"They were trying everything to save her, but two days later, she was gone. She passed away in the burn unit. We now know that a tick bite, from a little lone star tick, was to blame. She had Human Monocytic Ehrlichiosis"

Dr. Robert Pinger, director of the Public Health Laboratory at Ball State University in Muncie, said the first case of Ehrlichiosis caused by a lone star tick in Southern Indiana was diagnosed in 1994.

"Since then, there have been 47 cases reported," Pinger said, "and those have been in the southern part of the state. Harrison and Warrick counties lead with eight cases each. But there could be up to 100 cases out there for every case that is actually reported. A lot of people get better and don't return to the doctor. But the number of reported cases go up and down, mainly because the symptoms are so vague."

Ehrlichiosis is characterized by fever, headache, muscle aches, nausea and vomiting. The disease can be serious, but is usually not fatal. Lone star ticks infected with Ehrlichia chaffeenis, the cause of human Ehrlichiosis, have been collected from Warrick, Spencer, Crawford, Perry, Pike, Harrison and Orange counties. The disease can be treated with antibiotics such as tetracycline.

The lone star tick is slightly smaller than the American dog tick but has much longer mouth parts. The female has a single white spot near the center of her back. The males and nymphs are much smaller than the females. All three stages of the tick — larvae, nymphs and adults — are quite active and move quickly. The lone star tick differs from the dog tick in that all three stages will attach to humans.

The immature stages of the lone star tick, sometimes referred to as "turkey ticks," or "deer ticks," will even attach to ground-feeding birds and be carried to distant locations. The distribution of the tick seems to be expanding northward as a result of the strong growth of populations of the white-tailed deer in Indiana.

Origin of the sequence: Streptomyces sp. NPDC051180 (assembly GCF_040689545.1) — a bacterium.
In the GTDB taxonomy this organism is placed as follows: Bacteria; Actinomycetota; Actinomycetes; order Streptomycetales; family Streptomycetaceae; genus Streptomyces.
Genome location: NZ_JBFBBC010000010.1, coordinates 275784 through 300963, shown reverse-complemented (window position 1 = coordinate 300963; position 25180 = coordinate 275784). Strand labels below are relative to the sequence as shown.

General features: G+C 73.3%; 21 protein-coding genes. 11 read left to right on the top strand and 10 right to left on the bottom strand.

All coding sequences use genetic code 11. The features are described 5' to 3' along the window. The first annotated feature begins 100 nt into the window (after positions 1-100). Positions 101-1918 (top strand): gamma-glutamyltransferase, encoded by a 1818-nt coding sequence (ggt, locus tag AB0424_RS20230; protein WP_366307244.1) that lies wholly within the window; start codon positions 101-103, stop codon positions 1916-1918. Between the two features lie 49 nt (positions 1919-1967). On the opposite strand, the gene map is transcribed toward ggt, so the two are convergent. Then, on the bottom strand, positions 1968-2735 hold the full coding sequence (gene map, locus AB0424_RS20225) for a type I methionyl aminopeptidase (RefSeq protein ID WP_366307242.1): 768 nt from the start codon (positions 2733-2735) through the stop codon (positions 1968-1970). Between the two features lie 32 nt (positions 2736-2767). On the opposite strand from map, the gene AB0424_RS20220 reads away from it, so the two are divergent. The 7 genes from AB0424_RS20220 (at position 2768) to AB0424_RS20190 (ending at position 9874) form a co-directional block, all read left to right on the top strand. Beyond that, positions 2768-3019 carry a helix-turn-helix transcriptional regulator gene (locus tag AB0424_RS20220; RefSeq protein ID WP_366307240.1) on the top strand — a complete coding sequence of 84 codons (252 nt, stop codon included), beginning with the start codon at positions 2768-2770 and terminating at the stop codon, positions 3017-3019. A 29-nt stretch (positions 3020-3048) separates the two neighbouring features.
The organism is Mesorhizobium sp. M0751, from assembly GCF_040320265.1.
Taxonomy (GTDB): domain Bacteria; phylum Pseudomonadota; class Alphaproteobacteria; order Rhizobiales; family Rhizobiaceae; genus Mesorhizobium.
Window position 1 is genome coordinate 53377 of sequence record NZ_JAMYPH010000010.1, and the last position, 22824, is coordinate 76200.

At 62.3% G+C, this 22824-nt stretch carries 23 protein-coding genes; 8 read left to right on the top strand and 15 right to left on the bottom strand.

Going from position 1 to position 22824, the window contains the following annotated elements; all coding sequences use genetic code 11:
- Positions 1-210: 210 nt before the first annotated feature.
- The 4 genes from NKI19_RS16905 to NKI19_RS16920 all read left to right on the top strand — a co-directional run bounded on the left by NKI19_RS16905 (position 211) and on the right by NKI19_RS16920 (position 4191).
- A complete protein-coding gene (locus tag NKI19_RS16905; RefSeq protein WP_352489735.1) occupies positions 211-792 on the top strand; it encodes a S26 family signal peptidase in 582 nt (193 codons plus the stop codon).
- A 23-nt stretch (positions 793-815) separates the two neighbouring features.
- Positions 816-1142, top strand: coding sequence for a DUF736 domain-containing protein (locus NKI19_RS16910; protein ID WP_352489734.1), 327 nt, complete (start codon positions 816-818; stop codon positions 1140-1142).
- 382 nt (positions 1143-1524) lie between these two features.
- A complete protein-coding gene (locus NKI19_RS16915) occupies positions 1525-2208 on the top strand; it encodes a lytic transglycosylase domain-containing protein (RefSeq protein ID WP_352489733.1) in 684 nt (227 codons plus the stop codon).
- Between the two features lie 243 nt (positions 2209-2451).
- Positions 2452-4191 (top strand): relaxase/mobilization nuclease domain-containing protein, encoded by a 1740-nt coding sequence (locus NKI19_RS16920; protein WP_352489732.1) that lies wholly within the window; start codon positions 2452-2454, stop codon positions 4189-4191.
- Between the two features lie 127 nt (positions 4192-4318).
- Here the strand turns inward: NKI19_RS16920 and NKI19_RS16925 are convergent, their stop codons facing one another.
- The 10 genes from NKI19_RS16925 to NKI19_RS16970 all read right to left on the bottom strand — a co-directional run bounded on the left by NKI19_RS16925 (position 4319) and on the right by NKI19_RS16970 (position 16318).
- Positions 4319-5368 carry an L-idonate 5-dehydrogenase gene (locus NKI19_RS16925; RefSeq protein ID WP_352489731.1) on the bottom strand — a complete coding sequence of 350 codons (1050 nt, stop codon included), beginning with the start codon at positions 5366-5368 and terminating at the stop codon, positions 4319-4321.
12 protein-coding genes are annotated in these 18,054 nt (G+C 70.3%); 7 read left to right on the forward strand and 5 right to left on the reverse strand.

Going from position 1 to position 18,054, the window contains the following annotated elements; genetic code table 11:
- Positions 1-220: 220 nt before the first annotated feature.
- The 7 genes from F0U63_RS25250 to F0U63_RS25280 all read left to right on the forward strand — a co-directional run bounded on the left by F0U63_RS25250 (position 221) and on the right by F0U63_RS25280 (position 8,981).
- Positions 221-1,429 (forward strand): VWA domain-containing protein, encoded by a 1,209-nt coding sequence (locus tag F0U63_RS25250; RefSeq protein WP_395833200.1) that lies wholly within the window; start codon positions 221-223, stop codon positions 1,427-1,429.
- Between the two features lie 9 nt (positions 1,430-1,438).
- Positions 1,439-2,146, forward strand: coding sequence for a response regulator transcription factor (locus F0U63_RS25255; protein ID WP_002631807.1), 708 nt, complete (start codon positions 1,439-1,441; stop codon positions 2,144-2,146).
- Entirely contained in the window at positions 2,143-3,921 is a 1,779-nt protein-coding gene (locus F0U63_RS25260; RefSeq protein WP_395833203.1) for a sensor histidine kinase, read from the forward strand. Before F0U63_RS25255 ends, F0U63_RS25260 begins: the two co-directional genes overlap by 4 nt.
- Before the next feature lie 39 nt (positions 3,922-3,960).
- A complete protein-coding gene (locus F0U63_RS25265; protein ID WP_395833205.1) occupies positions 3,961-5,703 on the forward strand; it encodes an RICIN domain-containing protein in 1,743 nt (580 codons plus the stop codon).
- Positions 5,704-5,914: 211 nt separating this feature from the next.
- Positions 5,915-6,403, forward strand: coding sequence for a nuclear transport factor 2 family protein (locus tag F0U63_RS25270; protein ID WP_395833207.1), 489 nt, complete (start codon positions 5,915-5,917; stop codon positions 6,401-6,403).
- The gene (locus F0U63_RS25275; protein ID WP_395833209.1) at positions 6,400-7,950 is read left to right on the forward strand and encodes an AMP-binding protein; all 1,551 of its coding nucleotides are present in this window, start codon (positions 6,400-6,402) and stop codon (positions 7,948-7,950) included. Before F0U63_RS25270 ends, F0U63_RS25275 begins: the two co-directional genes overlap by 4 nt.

Adult lone star ticks appear in late March. Their numbers peak in May and June and decline in July. Nymphs appear in April, peak in May and June and can be found throughout the summer. They can also be seen again in late fall.

"Both horses and deer don't groom themselves well," Pinger said. "That makes it easy for the ticks to attach and travel with the host animal."

Pinger took some of his students to O'Bannon Woods recently to study the tick populations there. Several ticks were found and one of those tested positive for Ehrlichiosis.

"There's still no reason to not enjoy the outdoors," he said. "If someone finds a tick on them, remove it immediately. It takes a while for the tick to transmit the disease to its host."

Insect repellents can help keep ticks at bay, but should contain 20 to 25 percent DEET. Permethrin clothing treatment kills ticks but needs to be applied to clothing beforehand and allowed to dry overnight. The treatment is usually effective for up to a week. Another good repellent is Chlorpyrifos (Dursban).

Pinger said some people are now keeping guineafowl, sometimes known as guineas or guinea hens, to control ticks on their property. It is believed that guineafowl will feed on ticks and small insects, yet won't damage gardens or flower beds.

"If you get Rocky Mountain Spotted Fever from a tick, you will be immune for the rest of your life," Pinger said, "but with Ehrlichiosis, you may be immune if you're infected by the exact same strain again, but that's not likely."

Gerald Ramsey, a retired college professor who lives near Marengo, was also bitten by an infected tick this summer.

"I was really sick for a couple of days," Ramsey said. "Years ago, I had jungle fever. This was just as bad. I had a really bad headache, a fever of 103 degrees, no appetite and was nauseous. But I was lucky.

"My doctor, Dr. Andrew Morton in Corydon, diagnosed it almost immediately. He did a blood test, sent it out to a lab, and it came back positive. He treated it with a specific antibiotic. I was real weak for a couple of weeks, but I've fully recuperated now."

Esther Schwartz said she'll be a little more cautious in the future.

"I'm a little afraid to go into the woods again," she said. "That was really scary."